Posts Tagged: years

News

Reporter’s Notebook: Waking up to an orange sky

A view of the sky on Sept. 9, 2020, from a home in Berkeley.(Photo: Eric Furth)

The sky was rust-colored, ashy, Blade Runner-esque, the result of northern state wildfires that had drifted for days into the Bay Area. It was Sept. 9, 2020 in south Berkeley. Six months into the pandemic, the joy of simply walking outside and escaping domestic confinement was suddenly stripped away.

News

Link eyed between ‘qualified immunity,’ police misconduct

Police cruisers on the street in West Hollywood. (Photo: Kit Leong, via Shutterstock)

As protests mount over police misconduct in California and across the country, attention is turning to a largely obscure policy that has long shielded law enforcement officers — qualified immunity. At least one member of California’s congressional delegation — a Republican — has joined with a number of House Democrats in seeking to overturn qualified immunity.

News

Path to fracking eased in oil, gas drilling plans

The silhouette of a pmpjack at sunset. The jacks can remove five to 40 liters of crude oil wuith each stroke. (Photo: Ronnie Chua, via Shutterstock)

Once again, the stage is being set for a multi-pronged battle in California between environmentalists and the Trump administration. On May 9, the federal government announced plans to open 725,500 acres of public lands on California’s Central Coast and the Bay Area to new oil and gas drilling.

Opinion

Closer to health coverage for all Californians

Doctors and their patient in a California hospital. (Photo: Monkey Business Images, via Shutterstock)

OPINION: While Washington’s changes to the Affordable Care Act and calls for a radical upheaval of our health care system may have you confused about the state of health care in California, make no mistake — our state’s system is strong and getting stronger.

News

California’s valley fever on the rise

Lab supervisor Marilyn Mitchell pulls samples during tests for Valley Fever at the Community Medical Center lab in Fresno. (Photo: Fresno Bee/Craig Kohlruss, 2014, via AP)

The first sign that Rob Purdie had valley fever was when he woke up one day with what felt like a hangover but he hadn’t taken a drink. He had a splitting headache that was so bad that he had to stay in dark room with the blinds drawn and his sunglasses on. He was eventually diagnosed with coccidioidomycosis meningitis, the most severe form of valley fever.

News

California flooding, sea-level rise linked

A condominium complex being undermined by rising ocean levels at a Monterey beach. (Photo: Steve Smith)

As officials in Washington try to repair the nation’s flood insurance program, scientists in California are grappling with a looming threat that will complicate flooding hazards in the state: sea-level rise. Creeping ocean waters are already flooding coastal areas more frequently and eroding sea cliffs more rapidly. They’re also worsening damage from extreme weather events like high tides and torrential rains.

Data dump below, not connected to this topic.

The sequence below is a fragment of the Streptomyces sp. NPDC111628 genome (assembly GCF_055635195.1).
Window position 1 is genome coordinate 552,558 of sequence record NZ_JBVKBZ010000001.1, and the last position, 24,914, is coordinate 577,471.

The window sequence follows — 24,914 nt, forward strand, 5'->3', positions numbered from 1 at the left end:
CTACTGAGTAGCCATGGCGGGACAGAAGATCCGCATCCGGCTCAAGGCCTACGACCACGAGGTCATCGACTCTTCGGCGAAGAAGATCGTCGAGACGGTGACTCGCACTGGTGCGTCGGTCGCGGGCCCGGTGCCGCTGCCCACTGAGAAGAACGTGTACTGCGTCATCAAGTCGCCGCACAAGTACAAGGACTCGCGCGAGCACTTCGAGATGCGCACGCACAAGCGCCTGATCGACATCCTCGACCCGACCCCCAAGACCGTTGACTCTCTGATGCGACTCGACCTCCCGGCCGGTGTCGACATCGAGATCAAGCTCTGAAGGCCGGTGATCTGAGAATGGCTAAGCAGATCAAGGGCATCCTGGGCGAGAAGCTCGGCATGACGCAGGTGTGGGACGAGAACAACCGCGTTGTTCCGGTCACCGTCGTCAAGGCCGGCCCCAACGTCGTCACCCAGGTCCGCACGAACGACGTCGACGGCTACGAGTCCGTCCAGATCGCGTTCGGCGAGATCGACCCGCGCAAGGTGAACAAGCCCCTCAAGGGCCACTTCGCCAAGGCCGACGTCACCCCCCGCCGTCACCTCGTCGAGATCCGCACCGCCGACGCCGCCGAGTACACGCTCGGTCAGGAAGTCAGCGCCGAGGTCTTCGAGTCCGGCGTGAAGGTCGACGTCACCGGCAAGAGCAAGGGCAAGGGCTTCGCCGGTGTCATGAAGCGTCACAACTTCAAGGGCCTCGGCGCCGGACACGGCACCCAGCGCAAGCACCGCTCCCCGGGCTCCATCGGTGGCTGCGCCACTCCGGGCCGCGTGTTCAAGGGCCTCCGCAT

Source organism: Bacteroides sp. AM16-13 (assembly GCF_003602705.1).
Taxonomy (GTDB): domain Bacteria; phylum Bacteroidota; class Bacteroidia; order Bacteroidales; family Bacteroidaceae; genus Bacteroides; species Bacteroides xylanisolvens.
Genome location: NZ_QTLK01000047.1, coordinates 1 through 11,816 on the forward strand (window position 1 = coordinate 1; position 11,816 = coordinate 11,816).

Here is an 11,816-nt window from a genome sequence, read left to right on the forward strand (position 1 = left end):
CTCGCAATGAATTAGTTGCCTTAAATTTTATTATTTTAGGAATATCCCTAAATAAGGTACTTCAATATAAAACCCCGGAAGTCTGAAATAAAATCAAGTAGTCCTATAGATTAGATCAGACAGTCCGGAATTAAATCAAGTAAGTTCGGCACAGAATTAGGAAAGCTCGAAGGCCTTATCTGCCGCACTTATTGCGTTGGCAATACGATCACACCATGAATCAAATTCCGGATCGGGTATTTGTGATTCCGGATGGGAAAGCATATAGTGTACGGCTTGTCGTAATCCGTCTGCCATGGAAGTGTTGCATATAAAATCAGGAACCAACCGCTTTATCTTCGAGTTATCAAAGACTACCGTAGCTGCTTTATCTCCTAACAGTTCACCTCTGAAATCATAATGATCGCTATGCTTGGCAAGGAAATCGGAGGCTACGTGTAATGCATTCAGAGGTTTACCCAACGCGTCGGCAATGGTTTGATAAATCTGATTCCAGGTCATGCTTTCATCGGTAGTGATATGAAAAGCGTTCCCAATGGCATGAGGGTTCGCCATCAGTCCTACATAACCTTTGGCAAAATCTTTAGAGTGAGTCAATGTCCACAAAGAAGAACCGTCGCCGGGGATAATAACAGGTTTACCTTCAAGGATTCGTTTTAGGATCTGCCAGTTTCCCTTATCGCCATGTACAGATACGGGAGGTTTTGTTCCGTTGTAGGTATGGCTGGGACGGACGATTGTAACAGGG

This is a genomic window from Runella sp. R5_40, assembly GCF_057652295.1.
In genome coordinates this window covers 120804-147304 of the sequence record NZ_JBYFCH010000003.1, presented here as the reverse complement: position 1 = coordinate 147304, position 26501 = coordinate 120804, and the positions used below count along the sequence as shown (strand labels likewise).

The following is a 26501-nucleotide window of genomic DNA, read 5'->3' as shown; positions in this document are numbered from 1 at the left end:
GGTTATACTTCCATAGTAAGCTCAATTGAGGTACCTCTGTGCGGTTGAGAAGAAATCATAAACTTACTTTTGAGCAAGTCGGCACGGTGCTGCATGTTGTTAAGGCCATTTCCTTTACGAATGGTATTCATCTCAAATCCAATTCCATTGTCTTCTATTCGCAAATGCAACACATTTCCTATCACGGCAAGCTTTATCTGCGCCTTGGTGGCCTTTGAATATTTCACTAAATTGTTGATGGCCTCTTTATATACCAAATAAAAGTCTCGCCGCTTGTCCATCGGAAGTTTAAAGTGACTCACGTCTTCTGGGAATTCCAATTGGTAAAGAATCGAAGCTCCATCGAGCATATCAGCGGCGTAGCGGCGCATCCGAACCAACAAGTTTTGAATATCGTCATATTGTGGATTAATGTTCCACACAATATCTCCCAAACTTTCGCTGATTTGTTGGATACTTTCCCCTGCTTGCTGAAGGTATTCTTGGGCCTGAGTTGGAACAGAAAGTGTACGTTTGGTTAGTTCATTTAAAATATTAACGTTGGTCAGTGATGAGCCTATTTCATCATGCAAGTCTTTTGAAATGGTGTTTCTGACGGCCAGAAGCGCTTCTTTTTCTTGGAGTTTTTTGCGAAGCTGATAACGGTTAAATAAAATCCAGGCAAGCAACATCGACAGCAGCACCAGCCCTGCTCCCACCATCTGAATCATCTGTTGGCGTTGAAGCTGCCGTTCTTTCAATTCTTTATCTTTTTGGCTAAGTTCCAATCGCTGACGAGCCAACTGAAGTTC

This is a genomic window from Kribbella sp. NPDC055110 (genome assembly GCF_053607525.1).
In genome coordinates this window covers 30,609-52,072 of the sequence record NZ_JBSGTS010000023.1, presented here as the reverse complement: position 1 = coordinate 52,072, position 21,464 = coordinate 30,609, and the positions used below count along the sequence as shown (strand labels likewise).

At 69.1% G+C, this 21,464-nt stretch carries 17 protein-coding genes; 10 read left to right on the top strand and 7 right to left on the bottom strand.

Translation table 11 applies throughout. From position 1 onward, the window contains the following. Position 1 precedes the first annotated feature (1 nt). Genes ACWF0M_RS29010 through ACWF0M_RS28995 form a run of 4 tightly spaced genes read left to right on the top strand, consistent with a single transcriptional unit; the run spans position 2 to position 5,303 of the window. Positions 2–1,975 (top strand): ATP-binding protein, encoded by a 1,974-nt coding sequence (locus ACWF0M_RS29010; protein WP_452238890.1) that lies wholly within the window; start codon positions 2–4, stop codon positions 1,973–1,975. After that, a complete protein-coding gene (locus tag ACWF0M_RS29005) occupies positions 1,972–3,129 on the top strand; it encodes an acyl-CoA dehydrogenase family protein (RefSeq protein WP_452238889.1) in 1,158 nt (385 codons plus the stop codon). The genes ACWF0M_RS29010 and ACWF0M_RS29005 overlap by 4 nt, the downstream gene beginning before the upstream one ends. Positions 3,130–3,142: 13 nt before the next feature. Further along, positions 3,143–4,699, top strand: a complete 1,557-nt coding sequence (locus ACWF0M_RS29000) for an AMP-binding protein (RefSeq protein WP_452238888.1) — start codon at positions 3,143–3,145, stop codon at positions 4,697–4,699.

Analysis

Capitol action, by the numbers

The State Capitol in Sacramento, looking toward the West Steps on N Street. (Photo: Timothy Boomer)

As the California Legislature commences its 2017 Session, the following is a quick look back at historical numbers for bill introductions and gubernatorial bill actions. Over the last half a dozen years, as a general rule, the Legislature has introduced about 2,100 bills per year, about 1,000 of those measures get to the Governor’s Desk, and he signs roughly 850 of those bills.

News

CalPERS acts to cut earnings forecast, raise rates

CalPERS' governing board during a 2013 meeting. (Photo: CalPERS board)

Calpensions: A key committee yesterday approved a drop in the often-criticized CalPERS investment earnings forecast, gradually raising record rates already being paid by state and local governments, if approved as expected by the full board today.

Analysis

Trump a template for future CA campaigns?

Presidential contender Donald Trump speaks at a Costa Mesa rally on May 25. (Photo: Mike LeDray)

The fact is, he won. He tweeted and bragged and insulted his way into the White House while Democrats talked about 23-point plans and fumed. Politicians, despite the beliefs of many Americans, are not stupid They saw what happened. So now the question that may soon to be bandied about in offices in and around the Capitol is this: in the light of Donald Trump’s victory, will California campaigns now begin to look Trumpesque?

News

Public pension funds eye weak investment returns

CalPERS' governing board during a 2013 meeting. (Photo: CalPERS board)

Calpensions: The state’s two largest public pension systems never recovered from huge investment losses during the deep recession and stock market crash in 2008. CalPERS lost about $100 billion and CalSTRS about $68 billion. Now after a lengthy bull market, most experts are predicting a decade of weak investment returns, well below the annual average.

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